Senate sends train-stoppage bill to governor for consideration
A bill that would authorize local law operators to cite train owners or operators for blocking a road-rail intersection for longer than 10 minutes without good reason is headed down the tracks to Gov. Kevin Stitt’s desk.
The Senate on Wednesday approved a conference committee version of the measure by a 36 to 9 vote, also adopting an emergency clause that would put the law into effect upon the governor’s signature.
Oklahoma House Speaker Charles McCall, who authored the measure, applauded the Senate’s approval Wednesday afternoon. While he acknowledged the bill’s changes, he said the public safety issue it addresses remains the same.
“This is a good step forward in addressing that,” said McCall, R-Atoka, adding he would devote more attention to the issue in the future, if needed.
“It will go into effect immediately upon the governor’s signature, and that will really give us additional time to evaluate data that we will be able to collect as a result of this legislation.”
Like the original bill, the measure authorizes local police, deputy sheriffs and highway patrol troopers to issue citations to train operators for lengthy intersection blockages.
Its language mirrors existing Oklahoma Corporation Commission rules that require railroads operating in Oklahoma to minimize obstructions for emergency vehicles where possible and to avoid blocking a track-road intersection with a stopped train for longer than 10 minutes.
Those rules and the proposed law waive that time limit, however, when a train must be stopped because of an accident, derailment, critical mechanical failure, a washout of track or bridge or other emergency condition or order, and also grant a railroad operator a one-time exception of up to 10 additional minutes if a train and its crew, operating under the rules of the Federal Railroad Administration, can’t complete a switching maneuver to subtract or add railcars to a train’s consist any quicker.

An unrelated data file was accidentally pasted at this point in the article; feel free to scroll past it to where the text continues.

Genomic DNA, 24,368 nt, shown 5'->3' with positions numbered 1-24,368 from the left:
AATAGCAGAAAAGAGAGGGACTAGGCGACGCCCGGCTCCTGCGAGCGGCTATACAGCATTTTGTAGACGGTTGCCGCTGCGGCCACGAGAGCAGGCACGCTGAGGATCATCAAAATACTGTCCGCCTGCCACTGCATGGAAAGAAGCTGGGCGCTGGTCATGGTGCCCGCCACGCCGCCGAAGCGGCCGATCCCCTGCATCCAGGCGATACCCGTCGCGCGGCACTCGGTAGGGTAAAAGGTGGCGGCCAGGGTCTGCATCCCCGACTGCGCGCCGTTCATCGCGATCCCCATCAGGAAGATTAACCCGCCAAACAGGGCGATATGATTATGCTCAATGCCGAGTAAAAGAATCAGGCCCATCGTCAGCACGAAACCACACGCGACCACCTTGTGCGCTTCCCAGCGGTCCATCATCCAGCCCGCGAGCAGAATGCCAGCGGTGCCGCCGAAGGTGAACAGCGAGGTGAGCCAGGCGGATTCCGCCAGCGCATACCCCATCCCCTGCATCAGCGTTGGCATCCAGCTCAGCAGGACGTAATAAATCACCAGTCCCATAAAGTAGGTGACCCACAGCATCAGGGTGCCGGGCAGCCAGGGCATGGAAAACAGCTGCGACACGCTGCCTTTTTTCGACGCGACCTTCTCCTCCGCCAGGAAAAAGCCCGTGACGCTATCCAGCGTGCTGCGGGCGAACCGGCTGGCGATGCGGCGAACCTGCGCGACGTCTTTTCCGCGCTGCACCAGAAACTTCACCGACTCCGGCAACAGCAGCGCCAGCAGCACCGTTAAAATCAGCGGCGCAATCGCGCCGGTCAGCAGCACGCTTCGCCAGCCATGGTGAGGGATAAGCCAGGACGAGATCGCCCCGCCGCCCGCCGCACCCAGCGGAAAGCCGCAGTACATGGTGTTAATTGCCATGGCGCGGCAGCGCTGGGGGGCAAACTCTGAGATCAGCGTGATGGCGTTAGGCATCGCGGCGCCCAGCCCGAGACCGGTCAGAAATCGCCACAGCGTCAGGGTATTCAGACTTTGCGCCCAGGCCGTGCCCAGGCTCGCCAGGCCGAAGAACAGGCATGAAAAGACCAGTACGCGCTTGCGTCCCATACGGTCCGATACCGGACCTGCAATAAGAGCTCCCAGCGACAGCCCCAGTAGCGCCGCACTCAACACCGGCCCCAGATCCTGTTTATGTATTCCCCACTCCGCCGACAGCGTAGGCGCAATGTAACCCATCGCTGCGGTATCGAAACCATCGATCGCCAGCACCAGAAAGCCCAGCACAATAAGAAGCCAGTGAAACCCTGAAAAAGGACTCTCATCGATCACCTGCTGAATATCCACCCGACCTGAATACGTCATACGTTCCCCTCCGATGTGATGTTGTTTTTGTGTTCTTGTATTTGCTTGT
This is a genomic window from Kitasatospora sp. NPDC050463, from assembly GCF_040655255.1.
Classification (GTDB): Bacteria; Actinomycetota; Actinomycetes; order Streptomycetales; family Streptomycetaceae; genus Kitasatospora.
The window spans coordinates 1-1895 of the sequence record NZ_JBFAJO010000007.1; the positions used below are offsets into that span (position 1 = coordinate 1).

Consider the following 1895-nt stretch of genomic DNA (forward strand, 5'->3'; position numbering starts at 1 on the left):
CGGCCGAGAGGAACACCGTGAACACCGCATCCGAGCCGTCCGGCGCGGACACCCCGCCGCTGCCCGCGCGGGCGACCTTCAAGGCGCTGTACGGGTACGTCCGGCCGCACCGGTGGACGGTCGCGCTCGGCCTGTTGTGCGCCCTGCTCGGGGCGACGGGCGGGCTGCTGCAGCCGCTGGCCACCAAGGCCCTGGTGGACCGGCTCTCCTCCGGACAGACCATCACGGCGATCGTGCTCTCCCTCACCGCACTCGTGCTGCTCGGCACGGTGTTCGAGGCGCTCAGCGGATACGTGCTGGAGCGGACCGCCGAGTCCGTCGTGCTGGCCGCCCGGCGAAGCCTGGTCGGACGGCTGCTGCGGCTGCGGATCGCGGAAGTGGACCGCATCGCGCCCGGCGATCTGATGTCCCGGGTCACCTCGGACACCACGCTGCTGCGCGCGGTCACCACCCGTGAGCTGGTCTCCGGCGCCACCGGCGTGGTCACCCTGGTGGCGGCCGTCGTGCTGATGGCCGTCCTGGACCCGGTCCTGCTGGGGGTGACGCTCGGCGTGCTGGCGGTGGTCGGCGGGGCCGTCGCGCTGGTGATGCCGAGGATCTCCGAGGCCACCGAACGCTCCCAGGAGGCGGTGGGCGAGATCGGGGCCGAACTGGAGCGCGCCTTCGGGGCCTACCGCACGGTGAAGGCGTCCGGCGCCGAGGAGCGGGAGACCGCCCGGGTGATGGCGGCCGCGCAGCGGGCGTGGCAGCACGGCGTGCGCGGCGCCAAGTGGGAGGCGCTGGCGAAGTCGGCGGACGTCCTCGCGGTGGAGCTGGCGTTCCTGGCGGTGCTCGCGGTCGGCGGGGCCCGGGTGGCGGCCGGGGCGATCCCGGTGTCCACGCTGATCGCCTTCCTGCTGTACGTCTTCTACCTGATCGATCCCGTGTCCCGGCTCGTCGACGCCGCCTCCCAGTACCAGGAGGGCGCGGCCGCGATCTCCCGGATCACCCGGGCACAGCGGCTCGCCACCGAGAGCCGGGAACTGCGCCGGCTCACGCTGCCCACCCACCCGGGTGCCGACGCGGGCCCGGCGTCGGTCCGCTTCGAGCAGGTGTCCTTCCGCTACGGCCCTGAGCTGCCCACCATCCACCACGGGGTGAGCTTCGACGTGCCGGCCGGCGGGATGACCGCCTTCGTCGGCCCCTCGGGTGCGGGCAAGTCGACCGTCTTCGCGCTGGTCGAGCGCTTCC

Plus, they waive the time limit when a stopped train blocking an intersection is halted to allow passage of a second train that’s momentarily expected and when an operator separates a train’s consist to allow open a nearby road-rail intersection, even though others might remain blocked.
The House initially approved a bill that proposed a maximum fine of $10,000 for citations where the operator had been found to have violated the law. The Senate version, which had to be considered by committees on that side twice before it advanced, cut that to $5,000.
The conference committee version reduces the maximum fine to $1,000 and requires citations to be heard by an administrative law judge at the Corporation Commission, with a caveat a judge’s finding could be appealed to be heard by elected commissioners.
In addition to reducing the maximum fine, the substitute proposal also details that 75% of any collected fines shall be deposited into the general fund of the law enforcement entity that issued the citation.
It requires the remainder of fine dollars to be deposited into a revolving fund at the Oklahoma Corporation Commission and requires the citation issuer to provide a copy of the citation and any information identifying the train to the agency.
The modified measure was approved by the House with its enabling language restored on Monday.